It’s not really a new idea but airlines offering business class services are considering the resurgence of doors to enhance passenger’s privacy.
1. Privacy up in the air
Business class with doors debuted nearly 10 years ago aboard JetBlue’s Mint premium airplanes. Today, they are found on a dozen or so carriers including Delta, All Nippon Airways, British Airways and China Eastern, with more rolling out every year. One of the main reasons touted by aerospace players is the increased privacy that passengers enjoy. Another reason, which is mostly convenient, is that passengers seating on the aisle won’t be bothered with the occasional aisle bumps during flights.
There is undoubtedly a movement towards increased privacy on aircraft, flowing down from first class where the Emirates full height suite set a new standard, into business class.Alastair Hamilton, Collins Aerospace’s vice president of aircraft seating sales and marketing
Hamilton said that most business class seats have had privacy shells for a number of years now. “The addition of doors further enhances this sense of seclusion, closing you off the aisle, especially when lying flat in the bed position,” he added.
Air France has become the latest to introduce business class seats with sliding doors on some of its long-haul flights. Starting from September, the French airline will offer business-class travellers a sliding door on its new cabin aboard its B777-300s, initially on its Paris-New York service, to be followed by the rest of its B777-300 fleet.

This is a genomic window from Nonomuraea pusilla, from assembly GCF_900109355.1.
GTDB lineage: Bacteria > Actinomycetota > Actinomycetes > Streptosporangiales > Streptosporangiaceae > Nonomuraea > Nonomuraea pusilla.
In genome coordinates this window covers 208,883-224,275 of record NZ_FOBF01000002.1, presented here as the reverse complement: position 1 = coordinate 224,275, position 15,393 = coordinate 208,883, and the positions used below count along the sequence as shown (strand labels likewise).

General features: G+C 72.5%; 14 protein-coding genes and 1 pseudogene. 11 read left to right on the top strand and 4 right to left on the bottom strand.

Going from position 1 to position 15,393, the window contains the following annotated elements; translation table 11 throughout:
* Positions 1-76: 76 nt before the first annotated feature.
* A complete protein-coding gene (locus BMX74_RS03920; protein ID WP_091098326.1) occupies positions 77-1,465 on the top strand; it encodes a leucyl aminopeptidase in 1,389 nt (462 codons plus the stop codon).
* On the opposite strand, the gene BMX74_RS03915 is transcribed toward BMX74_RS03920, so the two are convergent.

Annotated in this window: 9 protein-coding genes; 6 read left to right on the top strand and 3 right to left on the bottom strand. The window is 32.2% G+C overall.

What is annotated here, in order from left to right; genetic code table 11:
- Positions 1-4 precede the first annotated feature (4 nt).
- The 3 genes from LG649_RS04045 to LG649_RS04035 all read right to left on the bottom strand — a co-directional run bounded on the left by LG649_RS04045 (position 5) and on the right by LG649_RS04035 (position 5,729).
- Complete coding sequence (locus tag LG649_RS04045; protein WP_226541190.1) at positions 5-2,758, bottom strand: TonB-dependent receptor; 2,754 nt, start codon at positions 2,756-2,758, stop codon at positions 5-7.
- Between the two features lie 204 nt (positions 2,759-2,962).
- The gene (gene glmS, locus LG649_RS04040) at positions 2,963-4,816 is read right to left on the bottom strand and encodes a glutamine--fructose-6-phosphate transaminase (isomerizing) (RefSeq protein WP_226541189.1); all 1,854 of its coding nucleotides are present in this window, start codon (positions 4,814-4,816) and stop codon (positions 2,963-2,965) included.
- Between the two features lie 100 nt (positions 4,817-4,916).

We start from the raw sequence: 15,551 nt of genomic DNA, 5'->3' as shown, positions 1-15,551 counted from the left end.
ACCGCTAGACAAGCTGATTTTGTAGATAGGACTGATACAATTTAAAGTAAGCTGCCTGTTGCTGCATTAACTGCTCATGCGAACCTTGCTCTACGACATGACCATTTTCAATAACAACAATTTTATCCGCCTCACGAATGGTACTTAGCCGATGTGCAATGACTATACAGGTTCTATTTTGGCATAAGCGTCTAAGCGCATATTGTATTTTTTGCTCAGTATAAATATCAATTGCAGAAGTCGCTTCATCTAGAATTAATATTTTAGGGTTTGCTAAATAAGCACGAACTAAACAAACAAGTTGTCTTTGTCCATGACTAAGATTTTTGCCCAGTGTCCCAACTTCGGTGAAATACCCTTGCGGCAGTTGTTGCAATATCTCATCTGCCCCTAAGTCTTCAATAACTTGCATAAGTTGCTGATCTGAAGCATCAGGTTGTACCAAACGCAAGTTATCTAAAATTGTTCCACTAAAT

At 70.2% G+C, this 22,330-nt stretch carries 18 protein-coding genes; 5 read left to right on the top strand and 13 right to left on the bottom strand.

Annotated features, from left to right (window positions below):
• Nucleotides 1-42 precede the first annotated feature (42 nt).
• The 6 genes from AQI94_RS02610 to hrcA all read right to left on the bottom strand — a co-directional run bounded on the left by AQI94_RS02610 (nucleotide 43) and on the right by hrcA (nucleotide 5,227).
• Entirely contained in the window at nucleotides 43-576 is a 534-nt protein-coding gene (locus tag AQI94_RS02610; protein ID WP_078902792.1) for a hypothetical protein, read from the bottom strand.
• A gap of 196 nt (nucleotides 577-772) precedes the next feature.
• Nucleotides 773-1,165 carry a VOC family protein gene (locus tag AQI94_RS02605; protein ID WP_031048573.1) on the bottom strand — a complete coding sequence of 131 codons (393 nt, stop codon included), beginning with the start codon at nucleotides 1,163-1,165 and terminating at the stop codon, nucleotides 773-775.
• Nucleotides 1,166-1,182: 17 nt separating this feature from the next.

2. Added cost
An extra layer of privacy is just too expensive for some airlines to join the trend when considering a door — even if the added cost could bring more revenue, as passengers seem to like the idea.
“Doors have been out for a few years now, and year after year we have seen a constant rise of the share of airlines asking for doors in our surveys or in actual requests for quotations — up to a point where a large majority of airlines are now asking for it,” said Quentin Munier, executive vice president for strategy and innovation at Safran Seats. “The question is increasingly going to be less about whether or not to have a door but more about how to deliver in a smart and effective manner,” he added.
Chris Brady, an industry veteran and the founder of start-up seat maker Unum, said that airlines are divided on the issue. “I’m a bit conflicted,” Brady admited to CNN. “As a passenger I like a door. I find flying a wonderfully insular experience and revel in being alone, and a door helps. As a citizen I know they’re heavy,” which also means more carbon emissions.